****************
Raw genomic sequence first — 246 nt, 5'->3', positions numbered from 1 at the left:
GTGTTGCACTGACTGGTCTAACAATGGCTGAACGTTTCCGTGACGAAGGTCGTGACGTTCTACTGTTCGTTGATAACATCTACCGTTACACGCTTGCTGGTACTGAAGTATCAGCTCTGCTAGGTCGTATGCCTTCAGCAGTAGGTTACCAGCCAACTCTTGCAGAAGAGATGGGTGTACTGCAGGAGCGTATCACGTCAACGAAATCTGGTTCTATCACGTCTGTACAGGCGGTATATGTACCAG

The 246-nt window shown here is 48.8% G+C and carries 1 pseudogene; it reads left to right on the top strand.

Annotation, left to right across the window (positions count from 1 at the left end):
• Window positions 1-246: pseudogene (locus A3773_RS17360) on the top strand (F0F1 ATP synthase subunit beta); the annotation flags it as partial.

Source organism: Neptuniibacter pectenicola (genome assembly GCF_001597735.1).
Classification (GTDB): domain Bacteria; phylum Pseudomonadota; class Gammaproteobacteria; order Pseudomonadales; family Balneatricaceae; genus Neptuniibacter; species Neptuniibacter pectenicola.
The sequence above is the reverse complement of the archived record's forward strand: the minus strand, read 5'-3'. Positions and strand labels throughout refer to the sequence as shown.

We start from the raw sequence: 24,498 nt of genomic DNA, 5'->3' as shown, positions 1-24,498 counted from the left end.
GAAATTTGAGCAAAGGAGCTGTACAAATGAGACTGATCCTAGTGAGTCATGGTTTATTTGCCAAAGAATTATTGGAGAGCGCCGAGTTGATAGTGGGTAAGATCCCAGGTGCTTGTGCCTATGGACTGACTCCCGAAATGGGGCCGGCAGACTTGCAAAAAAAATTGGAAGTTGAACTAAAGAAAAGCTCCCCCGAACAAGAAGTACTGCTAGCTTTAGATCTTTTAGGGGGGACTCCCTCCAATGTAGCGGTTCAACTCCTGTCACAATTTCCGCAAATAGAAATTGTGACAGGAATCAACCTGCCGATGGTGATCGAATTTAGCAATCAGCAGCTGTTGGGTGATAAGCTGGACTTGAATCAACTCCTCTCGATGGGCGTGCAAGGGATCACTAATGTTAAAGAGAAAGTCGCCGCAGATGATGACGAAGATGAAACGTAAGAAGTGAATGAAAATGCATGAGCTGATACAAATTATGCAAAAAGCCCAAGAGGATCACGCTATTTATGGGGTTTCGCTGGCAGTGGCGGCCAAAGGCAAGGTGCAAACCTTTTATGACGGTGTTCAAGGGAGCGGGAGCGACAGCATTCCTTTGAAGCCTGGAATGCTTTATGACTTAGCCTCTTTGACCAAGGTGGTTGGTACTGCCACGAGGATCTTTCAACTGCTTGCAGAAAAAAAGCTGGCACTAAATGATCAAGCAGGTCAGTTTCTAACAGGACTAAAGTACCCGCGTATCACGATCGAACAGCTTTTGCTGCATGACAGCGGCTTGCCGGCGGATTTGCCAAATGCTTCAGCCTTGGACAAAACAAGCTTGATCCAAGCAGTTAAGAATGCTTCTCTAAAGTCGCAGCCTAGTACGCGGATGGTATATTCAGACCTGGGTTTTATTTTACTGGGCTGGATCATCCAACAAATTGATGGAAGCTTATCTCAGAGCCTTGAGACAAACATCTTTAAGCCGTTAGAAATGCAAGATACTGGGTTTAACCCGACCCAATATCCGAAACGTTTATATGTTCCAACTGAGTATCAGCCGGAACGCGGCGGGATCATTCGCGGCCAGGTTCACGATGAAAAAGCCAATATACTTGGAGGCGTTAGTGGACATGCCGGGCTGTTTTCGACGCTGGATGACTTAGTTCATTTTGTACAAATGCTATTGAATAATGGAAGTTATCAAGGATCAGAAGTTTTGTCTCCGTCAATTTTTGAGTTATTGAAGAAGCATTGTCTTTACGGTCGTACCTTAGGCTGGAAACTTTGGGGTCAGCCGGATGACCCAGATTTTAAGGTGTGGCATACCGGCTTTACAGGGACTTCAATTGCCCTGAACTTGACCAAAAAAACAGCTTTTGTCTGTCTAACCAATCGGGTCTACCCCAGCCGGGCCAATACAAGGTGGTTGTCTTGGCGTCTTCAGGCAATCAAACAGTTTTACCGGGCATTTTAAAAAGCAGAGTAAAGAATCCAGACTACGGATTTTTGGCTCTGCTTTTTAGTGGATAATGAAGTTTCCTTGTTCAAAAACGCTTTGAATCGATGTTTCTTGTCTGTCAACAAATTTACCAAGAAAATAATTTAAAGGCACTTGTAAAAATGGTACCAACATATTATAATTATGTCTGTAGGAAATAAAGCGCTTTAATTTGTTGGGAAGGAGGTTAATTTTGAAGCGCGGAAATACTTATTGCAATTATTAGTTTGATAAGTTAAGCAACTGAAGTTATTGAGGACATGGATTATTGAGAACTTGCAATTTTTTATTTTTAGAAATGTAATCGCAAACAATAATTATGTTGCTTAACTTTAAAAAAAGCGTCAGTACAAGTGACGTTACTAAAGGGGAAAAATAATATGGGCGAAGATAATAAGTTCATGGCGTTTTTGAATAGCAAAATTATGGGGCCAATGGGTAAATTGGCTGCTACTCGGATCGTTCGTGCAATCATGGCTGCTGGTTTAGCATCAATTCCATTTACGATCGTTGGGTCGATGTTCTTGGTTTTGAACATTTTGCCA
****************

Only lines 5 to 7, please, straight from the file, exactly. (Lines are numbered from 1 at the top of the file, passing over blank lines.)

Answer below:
• Window positions 1-246: pseudogene (locus A3773_RS17360) on the top strand (F0F1 ATP synthase subunit beta); the annotation flags it as partial.

Source organism: Neptuniibacter pectenicola (genome assembly GCF_001597735.1).
Classification (GTDB): domain Bacteria; phylum Pseudomonadota; class Gammaproteobacteria; order Pseudomonadales; family Balneatricaceae; genus Neptuniibacter; species Neptuniibacter pectenicola.